Our research tells us that although the majority of Britons still favour an afternoon/evening session, it’s clear that a growing number of people are working out first thing in the morning.
But when is the best time to exercise? This is a question that we get asked a lot and this article will explain all.
When do Britons prefer to workout?
A survey conducted by DW Fitness Clubs showed that 53% of the public opt to exercise in the evening, after they have finished work, college, university or whatever their daily routine entails.
However, we found that one in three people (33%) would rather get their bodies moving at the crack of dawn. This is a significant number.
If we start to break the data down, we can see clear generational differences. Generally, the results showed that the over-55s were the most likely to set their alarms for an early-morning exercise session, whereas the 18 to 24-year-old age group were the most likely to choose an evening workout.
But now to address the great big elephant in the room: do you get better results by working out at a particular time of the day?
We’ve weighed up the benefits for you…
The case for exercising in the morning…
As a busy personal trainer, Carly Tierney has to squeeze her own workouts in whenever she can.
That said, if given the choice she’d opt for a morning exercise session. This creates a “healthy domino effect” that sets her up for the rest of the day.
“A morning workout jump-starts your metabolism in the same way that eating breakfast does. The thermal effect of exercise (or activity) lasts for at least four hours after a workout, which increases the total calorie expenditure throughout the day,” Carly commented.
“In the eight to 12 hours prior to waking, your body was in sleep mode and in a process of regeneration. Sleep is the time for the body to repair damage (workouts cause microscopic tears in your muscle fibres). Food is also digested and converted into glucose. In the morning, you're using a fresh, repaired body.”
A study conducted by US-based Appalachian State University found that a 7am workout can help to lower a person’s blood pressure by 10% and also help them to get a better night’s sleep (you can read our recent blog post for some brilliant sleeping tips).
Benefits of an early-morning workout:
• Energises you for the rest of the day
• Ramps up your metabolism (you’ll continue to burn calories throughout the day)
• Lowers your blood pressure
• Less likely to miss workouts due to schedule clashes
• The gym tends to be quieter - as we’ve already stated, most people still workout in the evening
Carly’s expert tips for an effective morning workout:
1. It may be early, but make sure you eat and hydrate pre and post-workout.
2. Get enough sleep - you can't consistently train early in the morning whilst smashing late nights and missing breakfast.
3. Protein shakes are awesome for busy early-morning gym-goers who eat on the run.
Not everybody can bear the thought of dragging themselves out of bed at 6am, but if you don’t mind the early alarm you’ll find that starting your day with a workout can be hugely beneficial.
The case for exercising at night…
As this article from Medical Daily suggests, those who are specifically targeting muscle growth might be better served working out later in the day. Further research is needed before we can say this for sure, but it’s generally thought that your muscles are at their strongest later in the day.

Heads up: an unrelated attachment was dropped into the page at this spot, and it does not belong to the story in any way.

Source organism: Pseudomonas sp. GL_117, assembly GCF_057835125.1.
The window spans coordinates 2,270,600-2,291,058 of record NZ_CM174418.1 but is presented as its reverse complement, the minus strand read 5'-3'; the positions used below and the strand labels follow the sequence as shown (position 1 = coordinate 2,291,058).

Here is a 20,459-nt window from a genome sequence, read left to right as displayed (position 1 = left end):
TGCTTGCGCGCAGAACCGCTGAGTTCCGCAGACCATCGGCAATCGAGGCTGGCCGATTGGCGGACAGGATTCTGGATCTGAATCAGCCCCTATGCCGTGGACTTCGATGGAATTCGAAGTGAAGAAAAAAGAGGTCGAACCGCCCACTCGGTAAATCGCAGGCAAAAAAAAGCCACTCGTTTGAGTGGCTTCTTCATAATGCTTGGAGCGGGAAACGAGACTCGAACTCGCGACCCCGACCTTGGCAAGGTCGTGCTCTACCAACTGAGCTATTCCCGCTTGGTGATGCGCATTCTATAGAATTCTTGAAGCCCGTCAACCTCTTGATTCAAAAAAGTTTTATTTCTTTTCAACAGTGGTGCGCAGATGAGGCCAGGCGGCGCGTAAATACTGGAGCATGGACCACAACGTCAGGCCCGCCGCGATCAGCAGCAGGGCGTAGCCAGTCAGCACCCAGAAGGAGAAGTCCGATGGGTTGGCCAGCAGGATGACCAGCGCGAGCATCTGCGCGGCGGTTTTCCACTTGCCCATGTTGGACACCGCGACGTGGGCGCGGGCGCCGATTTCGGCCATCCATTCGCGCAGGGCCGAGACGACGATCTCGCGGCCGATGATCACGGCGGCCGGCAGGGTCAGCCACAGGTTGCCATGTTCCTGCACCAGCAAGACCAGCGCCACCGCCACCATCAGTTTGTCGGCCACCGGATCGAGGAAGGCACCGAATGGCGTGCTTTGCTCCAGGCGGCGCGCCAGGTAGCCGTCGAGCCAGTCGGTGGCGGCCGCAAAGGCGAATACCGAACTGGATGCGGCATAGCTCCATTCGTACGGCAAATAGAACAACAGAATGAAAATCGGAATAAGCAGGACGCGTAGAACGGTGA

Aside from the all-important gains, a lot of people like to hit the gym later on so they can unload all of the stress that they’ve built up throughout the day.
Carly told us: “What works for a person who gets enough rest every night and has enough ATP (Adenosine triphosphate) and muscle glycogen stored up won't work for the person whose last meal was at 4pm the previous day and went to bed after midnight.
“An early-morning workout may wear you out for the rest of the day, especially if you didn't get the recuperative sleep you needed. That groggy feeling in the morning will have you leaning toward an evening workout.”
Benefits of an afternoon/evening workout:
• You’ve got more time to properly fuel your body throughout the day
• Great stress buster
• Keeps you on the straight and narrow - rather than hitting the pub at 7pm, hit the gym instead
• More sociable - your pals are more likely to join you for an after-work session than a 6am one
• Greater accountability - the gym is busier and there are more people there to spur you on
• You can spend longer in bed!
Carly’s expert tips for an effective evening workout:
1. Get a high-carb snack before your workout – fruit, a bagel or some nuts will do the trick.
2. Take some supplements to give you an extra boost (you can read more about the pros and cons of certain additives here).
3. Have a black coffee before you hit the gym.
What about lunchtime workouts? Are they effective?
To throw a massive spanner into the works, there is in fact a third way of fitting a workout into your schedule.
Around 15% of the respondents to our survey said they prefer to squeeze an exercise session into their lunch break. While this is a great time saver, can you really complete an effective workout in such a short timeframe?
Carly thinks it’s possible, but you need to be a bit more organised.
“Try to have a snack one hour before training and don't train on a full or empty stomach. Perhaps something like rice cakes and peanut butter or honey. If you're stuck for time, make sure that your workout is intense and effective. Go into the gym with a plan, reduce your rest periods, increase your weights, try HIIT training and keep things varied and interesting. It's often the quality not the quantity of the workout that gets results,” she added.
HIIT workouts are highly popular at the moment, as they ensure that busy people can get an intense session under their belts without spending hours in the gym. You can get a few useful workouts from this post.